Architect, artist, and engineer Santiago Calatrava was born
on July 28, 1951, in the town of Benimamet, near Valencia, Spain. His
background was eclectic. Calatrava is an aristocratic name, passed down from a
medieval order of knights; and Benimamet is a town largely populated by Jewish
converts to Catholicism. The family on both sides was engaged in the
agricultural export business, which gave them an international outlook that was
rare during the Franco dictatorship.
Calatrava attended primary and secondary school in Valencia. From the age of
eight, he also attended the Arts and Crafts School, where he began his formal
instruction in drawing and painting. When he was thirteen, his family took
advantage of the recent opening of the borders and sent him to Paris as an
exchange student. He later traveled and studied in Switzerland as well. Upon
completing high school in Valencia, he went to Paris with the intention of
enrolling in the Ecole des Beaux-Arts; but after he arrived in June 1968, he
found his plan was unworkable. He returned to Valencia and enrolled in the
Escuela Tecnica Superior de Arquitectura, a relatively new institution, where
he earned a degree in architecture and took a post-graduate course in urbanism.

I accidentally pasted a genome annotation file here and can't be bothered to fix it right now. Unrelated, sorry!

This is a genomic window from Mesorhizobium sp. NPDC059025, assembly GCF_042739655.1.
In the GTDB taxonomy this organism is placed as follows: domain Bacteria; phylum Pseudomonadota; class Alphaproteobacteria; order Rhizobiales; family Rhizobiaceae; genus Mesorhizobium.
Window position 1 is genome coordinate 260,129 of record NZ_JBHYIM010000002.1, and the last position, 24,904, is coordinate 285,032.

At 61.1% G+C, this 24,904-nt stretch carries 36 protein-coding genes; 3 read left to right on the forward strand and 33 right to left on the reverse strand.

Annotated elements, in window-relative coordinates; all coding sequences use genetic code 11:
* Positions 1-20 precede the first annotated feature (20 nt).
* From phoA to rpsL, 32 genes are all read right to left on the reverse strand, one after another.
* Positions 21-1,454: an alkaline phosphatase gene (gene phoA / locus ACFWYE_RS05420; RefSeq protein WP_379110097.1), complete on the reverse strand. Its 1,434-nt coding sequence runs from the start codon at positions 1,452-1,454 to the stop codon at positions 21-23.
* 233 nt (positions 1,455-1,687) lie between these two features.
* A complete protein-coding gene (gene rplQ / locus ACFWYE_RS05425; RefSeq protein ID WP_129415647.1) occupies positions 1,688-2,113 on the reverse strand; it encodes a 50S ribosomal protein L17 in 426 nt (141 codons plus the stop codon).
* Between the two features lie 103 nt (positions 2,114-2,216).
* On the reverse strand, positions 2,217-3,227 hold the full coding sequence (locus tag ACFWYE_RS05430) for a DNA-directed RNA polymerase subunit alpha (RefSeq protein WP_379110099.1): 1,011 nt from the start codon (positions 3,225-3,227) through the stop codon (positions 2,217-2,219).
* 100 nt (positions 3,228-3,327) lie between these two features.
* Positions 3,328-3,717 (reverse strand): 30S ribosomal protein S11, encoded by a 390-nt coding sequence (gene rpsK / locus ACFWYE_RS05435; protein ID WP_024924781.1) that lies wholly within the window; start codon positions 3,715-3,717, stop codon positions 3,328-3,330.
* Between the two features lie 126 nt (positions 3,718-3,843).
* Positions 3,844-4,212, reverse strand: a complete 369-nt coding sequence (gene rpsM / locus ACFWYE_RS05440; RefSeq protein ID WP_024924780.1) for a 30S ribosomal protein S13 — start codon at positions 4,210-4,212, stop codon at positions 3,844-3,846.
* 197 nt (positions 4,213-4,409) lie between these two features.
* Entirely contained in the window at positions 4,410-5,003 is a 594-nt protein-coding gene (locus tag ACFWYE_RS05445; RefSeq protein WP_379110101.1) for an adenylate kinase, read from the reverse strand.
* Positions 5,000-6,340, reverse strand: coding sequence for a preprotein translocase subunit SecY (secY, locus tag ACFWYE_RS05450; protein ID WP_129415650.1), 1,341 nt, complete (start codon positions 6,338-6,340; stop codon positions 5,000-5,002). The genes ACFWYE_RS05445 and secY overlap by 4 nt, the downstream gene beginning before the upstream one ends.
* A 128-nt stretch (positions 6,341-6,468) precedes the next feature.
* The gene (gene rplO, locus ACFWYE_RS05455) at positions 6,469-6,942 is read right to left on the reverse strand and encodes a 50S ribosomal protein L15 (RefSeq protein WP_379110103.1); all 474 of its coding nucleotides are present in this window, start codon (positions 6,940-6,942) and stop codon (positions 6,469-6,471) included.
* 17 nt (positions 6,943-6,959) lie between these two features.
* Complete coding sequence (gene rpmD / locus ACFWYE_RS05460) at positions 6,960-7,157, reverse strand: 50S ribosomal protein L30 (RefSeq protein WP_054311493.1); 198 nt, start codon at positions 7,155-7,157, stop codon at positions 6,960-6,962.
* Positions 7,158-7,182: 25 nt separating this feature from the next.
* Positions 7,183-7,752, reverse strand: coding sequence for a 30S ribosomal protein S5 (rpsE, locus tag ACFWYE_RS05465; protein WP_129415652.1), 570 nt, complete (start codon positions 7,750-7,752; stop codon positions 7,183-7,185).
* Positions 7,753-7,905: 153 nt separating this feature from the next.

While at the school, he also undertook independent projects with a group of
fellow students, bringing out two books on the vernacular architecture of
Valencia and Ibiza.
Attracted by the mathematical rigor of certain great works of historic
architecture, and feeling that his training in Valencia had given him no clear
direction, Calatrava decided to pursue post-graduate studies in civil
engineering and enrolled in 1975 at the ETH (Federal Institute of Technology)
in Zurich. He received his Ph.D. there in 1979. It was during this period that
he met and married his wife, who was a law student in Zurich.
After completing his studies, Calatrava took a position as an assistant at the ETH and began to accept small engineering commissions, such as designing the
roof for a library or the balcony of a private residence. He also began to
enter competitions, believing this was his most likely way to secure
commissions. His first winning competition proposal, in 1983, was for the
design and construction of Stadelhofen Railway Station in Zurich, the city in which
he established his office.
In 1984, Calatrava won the competition to design and build the Bach de Roda
Bridge, commissioned for the Olympic Games in Barcelona. This was the beginning
of the bridge projects that established his international reputation. Among the
other notable bridges that followed were the Alamillo Bridge and viaduct,
commissioned for the World's Fair in Seville (1987-92), Lusitania Bridge in
Merida (1988-91), Ondarroa Bridge in Ondarroa, Spain (1989-95), Campo Volantin
Footbridge in Bilbao (1990-97), and Alameda Bridge and underground station in
Valencia (1991-95). The attendant growth of his practice led him to establish a
second office, in Paris, in 1989.
During this phase of his career, Calatrava won a reputation for designing other
large-scale public projects as well. These included the BCE Place mall in